Week2 Handout - 7/27/2010 Preferences and Utility Chapter...

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7/27/2010 1 Preferences and Utility Chapter 3: preferences Chapter 4: utility 2 Preferences We want to find patterns/regularities in the behaviour of decision-makers. This requires that there is some regularity or predictability in their behaviour. For consumers, this regularity follows from the following postulate: Each consumer has well-defined preferences, and chooses the most- preferred consumption bundle out of all the available ones. 3 Theory vs. tautology This postulate is without content, i.e. it is a tautology, (what does that mean?) as it stands. In order to make it meaningful, we must add content that leads to falsifiable predictions . We do so by making further assumptions about the structure of preferences, which imply that the resulting behaviour pattern must have certain properties.
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7/27/2010 2 4 Preferences between bundles “preference” is a binary relation between bundles, i.e., it is a relation between two bundles. We require the consumer to only be able to answer the following question for a bundle x relative to a bundle y : “Do you prefer x at least as much as y ?” By asking this question for various combinations, we can derive various relations between bundles. 5 Preference Relations Comparing two different consumption bundles, x and y: strict preference: x is more preferred than is y. weak preference: x is as at least as preferred as is y. indifference: x is exactly as preferred as is y. 6 Preference Relations denotes strict preference so x y means that bundle x is preferred strictly to bundle y. denotes indifference ; x y means x and y are equally preferred. denotes weak preference ; x y means x is preferred at least as much as is y. Note that weak preference does not exclude either strict preference or indifference y x means the same as x y, y x means the same as x y.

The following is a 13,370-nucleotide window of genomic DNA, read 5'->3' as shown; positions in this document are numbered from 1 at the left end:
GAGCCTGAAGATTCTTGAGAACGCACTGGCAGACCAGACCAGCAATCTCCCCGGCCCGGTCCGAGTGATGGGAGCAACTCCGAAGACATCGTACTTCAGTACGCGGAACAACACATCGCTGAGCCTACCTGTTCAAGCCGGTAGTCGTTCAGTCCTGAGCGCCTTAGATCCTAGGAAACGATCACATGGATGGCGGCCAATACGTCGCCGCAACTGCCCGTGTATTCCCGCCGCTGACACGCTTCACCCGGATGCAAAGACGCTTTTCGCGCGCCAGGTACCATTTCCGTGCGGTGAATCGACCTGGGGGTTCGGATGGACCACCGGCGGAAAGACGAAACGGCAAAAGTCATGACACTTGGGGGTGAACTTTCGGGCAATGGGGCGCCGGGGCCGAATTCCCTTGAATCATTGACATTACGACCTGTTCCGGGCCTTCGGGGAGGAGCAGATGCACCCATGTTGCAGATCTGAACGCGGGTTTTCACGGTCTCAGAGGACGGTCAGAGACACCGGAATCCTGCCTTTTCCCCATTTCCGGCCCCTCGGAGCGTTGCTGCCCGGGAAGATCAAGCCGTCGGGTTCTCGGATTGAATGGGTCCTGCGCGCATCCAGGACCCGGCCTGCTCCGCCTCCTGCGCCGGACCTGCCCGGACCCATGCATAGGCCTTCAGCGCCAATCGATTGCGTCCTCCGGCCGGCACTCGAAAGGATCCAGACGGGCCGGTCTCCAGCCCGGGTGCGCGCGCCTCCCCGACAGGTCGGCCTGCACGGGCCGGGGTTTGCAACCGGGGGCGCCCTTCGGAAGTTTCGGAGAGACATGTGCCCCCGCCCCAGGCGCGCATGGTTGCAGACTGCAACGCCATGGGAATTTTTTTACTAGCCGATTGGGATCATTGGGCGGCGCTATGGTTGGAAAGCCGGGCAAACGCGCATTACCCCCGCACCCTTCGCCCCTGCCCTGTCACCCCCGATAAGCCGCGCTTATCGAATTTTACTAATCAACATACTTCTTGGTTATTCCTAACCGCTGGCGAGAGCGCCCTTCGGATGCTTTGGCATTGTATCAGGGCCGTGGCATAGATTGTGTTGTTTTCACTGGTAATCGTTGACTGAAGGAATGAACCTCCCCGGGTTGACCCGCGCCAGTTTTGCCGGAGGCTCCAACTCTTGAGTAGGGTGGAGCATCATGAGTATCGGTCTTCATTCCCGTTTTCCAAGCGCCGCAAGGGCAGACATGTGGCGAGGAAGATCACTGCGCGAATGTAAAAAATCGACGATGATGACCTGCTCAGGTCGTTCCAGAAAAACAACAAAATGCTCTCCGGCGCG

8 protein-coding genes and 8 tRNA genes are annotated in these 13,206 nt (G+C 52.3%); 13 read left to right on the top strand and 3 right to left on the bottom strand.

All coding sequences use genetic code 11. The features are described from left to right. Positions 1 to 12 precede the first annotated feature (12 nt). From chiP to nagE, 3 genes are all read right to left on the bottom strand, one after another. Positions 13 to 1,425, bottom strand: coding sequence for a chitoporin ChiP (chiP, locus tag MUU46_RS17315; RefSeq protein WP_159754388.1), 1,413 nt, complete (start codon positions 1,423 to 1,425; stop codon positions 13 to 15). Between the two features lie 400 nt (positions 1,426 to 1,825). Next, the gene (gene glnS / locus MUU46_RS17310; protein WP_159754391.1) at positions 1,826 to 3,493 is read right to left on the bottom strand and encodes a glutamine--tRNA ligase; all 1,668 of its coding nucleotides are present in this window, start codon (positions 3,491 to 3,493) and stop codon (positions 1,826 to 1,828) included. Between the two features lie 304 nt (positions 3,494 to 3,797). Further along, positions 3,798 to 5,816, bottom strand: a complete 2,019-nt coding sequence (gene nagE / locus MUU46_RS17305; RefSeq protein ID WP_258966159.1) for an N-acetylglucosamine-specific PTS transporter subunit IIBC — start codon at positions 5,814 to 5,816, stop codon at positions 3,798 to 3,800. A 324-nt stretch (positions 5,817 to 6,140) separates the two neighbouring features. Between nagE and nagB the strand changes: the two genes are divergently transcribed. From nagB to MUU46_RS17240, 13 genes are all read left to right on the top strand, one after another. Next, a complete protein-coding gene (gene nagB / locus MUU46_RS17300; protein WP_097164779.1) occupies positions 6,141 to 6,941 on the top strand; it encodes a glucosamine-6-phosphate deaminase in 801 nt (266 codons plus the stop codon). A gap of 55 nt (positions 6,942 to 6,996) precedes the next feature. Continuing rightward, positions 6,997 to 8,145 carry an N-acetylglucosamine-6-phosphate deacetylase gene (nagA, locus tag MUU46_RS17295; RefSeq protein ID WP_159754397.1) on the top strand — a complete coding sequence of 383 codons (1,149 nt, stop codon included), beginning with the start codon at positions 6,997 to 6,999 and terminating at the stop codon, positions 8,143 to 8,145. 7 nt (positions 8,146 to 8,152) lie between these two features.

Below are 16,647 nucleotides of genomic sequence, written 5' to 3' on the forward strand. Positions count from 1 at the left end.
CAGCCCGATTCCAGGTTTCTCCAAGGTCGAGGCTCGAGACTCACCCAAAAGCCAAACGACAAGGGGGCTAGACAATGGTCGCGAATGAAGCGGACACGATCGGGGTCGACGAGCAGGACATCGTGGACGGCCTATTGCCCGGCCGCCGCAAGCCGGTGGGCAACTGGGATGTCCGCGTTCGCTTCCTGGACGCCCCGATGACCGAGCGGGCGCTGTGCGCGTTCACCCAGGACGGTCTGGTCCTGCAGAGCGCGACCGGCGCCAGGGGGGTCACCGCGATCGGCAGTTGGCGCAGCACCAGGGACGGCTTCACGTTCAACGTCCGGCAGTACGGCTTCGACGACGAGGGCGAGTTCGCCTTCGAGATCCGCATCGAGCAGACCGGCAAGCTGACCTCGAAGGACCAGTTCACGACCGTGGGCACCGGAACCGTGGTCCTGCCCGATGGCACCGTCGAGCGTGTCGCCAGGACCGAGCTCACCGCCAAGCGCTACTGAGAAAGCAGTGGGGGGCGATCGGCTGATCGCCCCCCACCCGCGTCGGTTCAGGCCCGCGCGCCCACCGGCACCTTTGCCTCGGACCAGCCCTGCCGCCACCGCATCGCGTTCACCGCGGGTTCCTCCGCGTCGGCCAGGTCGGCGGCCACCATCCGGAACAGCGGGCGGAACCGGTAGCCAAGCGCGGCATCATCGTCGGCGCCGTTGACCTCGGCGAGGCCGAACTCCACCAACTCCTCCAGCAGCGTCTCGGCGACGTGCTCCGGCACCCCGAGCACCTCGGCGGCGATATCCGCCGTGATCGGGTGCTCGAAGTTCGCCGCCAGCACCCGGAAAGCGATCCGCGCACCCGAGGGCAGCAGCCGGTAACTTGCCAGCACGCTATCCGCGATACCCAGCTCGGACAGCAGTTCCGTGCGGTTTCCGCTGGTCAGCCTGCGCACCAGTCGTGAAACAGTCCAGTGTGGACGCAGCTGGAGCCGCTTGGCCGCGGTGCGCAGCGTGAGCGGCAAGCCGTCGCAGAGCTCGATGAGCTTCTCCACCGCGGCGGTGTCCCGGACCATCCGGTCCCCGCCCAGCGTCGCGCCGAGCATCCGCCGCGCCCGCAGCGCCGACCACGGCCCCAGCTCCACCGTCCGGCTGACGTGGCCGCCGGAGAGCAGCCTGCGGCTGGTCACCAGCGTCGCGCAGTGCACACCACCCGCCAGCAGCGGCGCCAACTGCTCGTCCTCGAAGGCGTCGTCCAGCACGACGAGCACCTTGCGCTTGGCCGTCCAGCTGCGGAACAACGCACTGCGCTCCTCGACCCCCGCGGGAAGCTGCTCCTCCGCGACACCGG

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7/27/2010 3 7 Preference Relations x y and y x imply x y. x y and (not y x) imply x y. Of course, strict preference and weak preferences are both preference relations, and we could use either one or the other. 8 Basic assumptions on preferences Completeness: The consumer can compare any two bundles x and y, i.e. s/he can answer “yes” or “no” to the question: “Do you prefer x at least as much as y?” (She can’t say “I don’t know.”) i.e., for any two bundles x and y, either x y or y x or both. Note that different consumers may give different answers when asked to compare the same two bundles. 9
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This note was uploaded on 06/12/2011 for the course ECONOMICS 3291 taught by Professor Professorsnamespublishedtheyarethesoleowners during the Three '11 term at University of New South Wales.

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Week2 Handout - 7/27/2010 Preferences and Utility Chapter...

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